STATE of Missouri, Respondent, v. Gregory BOWMAN, Appellant.
Gregory Bowman was found guilty of one count of first-degree murder, section 565.020, RSMo 2000, for killing Velda Rumfelt. Bowman was sentenced to death consistent with the jury's recommendation. This Court has exclusive jurisdiction. Mo. Const. art. V, sec. 3. The judgment of conviction is affirmed. The death sentence is reversed because two of the aggravating circumstances found by the jury consisted of murder convictions that were reversed and vacated on appeal. The case is remanded.
Velda Rumfelt was murdered in 1977. There were ligature marks and a laceration around her throat. Her bra was stuffed in her mouth. A large amount of sperm was found in her vagina, which was consistent with recent sexual intercourse. The medical examiner concluded that strangulation was the cause of death. Rumfelt's clothing was removed and kept as evidence. No one was charged with Rumfelt's murder.
In 1979, Bowman was convicted in Illinois of killing Ruth Ann Jany and Elizabeth West and was sentenced to two concurrent terms of life imprisonment. In 2001, the convictions were vacated and new trials were ordered on grounds that Bowman's confessions were coerced. Bowman remained in jail in Illinois until he posted bail in 2007.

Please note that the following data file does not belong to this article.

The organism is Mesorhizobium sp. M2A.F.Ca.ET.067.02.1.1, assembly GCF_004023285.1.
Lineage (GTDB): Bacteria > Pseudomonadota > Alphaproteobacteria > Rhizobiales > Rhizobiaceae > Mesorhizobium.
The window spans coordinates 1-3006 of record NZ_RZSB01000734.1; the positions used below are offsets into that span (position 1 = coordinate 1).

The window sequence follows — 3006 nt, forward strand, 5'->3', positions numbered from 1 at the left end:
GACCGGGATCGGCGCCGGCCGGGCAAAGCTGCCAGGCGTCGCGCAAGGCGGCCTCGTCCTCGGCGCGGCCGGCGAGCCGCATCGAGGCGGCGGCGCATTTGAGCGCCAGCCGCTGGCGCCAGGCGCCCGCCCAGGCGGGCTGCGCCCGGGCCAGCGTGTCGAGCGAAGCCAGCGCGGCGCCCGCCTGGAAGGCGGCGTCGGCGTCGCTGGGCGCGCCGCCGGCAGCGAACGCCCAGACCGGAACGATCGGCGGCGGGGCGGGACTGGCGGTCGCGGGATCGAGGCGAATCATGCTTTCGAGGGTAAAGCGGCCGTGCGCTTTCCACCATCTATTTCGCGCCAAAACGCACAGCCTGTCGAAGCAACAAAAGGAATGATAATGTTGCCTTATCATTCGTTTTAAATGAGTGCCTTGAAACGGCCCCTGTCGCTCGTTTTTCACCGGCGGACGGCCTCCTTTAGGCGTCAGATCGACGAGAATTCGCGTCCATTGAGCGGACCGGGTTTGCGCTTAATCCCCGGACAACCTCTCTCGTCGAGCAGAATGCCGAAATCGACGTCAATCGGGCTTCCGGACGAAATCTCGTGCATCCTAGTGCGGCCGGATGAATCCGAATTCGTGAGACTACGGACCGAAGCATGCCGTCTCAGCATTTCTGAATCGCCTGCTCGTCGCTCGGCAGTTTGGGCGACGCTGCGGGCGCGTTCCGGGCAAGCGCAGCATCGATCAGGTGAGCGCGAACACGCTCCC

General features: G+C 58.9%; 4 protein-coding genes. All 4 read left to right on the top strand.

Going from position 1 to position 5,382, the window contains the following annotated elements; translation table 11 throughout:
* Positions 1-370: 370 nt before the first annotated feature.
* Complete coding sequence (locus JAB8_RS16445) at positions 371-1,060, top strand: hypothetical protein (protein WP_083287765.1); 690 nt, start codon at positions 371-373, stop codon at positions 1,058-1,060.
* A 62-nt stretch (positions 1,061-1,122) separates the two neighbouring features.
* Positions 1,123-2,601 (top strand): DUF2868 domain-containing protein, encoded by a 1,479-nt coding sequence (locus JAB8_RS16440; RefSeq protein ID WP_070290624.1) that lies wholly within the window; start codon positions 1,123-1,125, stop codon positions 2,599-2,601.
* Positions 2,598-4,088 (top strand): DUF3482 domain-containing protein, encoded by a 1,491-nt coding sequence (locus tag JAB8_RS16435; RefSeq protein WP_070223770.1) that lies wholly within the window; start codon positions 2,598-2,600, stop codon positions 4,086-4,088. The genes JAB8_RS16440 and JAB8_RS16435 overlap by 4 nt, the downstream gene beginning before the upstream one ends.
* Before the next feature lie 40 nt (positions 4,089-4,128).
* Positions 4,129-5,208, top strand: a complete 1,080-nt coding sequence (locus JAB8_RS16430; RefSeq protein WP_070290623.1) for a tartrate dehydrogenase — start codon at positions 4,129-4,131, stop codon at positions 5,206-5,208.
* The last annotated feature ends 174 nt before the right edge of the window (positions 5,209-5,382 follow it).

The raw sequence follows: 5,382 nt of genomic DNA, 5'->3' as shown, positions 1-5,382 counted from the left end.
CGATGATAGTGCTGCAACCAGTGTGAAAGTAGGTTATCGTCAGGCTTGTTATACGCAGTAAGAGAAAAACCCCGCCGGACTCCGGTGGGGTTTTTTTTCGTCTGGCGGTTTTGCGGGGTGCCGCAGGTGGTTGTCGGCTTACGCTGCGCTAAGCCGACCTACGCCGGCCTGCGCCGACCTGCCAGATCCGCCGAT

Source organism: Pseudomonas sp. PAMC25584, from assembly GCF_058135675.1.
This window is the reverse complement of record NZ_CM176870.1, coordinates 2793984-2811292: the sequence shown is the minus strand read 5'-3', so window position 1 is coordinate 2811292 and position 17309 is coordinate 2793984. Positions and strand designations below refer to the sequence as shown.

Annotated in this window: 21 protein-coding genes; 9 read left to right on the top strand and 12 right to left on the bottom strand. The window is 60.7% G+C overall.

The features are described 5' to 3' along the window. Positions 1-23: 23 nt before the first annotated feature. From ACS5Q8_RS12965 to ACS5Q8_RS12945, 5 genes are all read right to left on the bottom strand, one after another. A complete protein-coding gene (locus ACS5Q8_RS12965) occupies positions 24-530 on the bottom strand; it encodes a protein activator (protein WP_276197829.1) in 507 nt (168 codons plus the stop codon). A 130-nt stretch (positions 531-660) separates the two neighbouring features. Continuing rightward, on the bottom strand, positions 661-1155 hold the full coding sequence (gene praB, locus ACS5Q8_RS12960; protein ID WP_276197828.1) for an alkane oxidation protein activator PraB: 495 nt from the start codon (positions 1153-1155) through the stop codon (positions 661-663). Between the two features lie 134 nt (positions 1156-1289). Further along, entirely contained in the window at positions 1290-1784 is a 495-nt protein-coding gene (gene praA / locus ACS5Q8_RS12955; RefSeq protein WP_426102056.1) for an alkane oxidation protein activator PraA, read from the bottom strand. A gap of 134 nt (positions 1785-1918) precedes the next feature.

Shortly after Bowman's release from jail, James Rokita, an investigator with the Belleville, Illinois, police department, forwarded Bowman's DNA profile to the St. Louis County police department. St. Louis County investigators compared Bowman's DNA profile to the DNA profile extracted from sperm recovered from Rumfelt's underwear. Bowman's DNA profile matched the DNA profile of the sperm recovered from Rumfelt's underwear. The estimated frequency of the DNA profile derived from the sperm was 1 in 460,000,000,000,000. Additional testing determined that Bowman's DNA could not be excluded as the contributor of non-sperm DNA recovered from Rumfelt's clothing.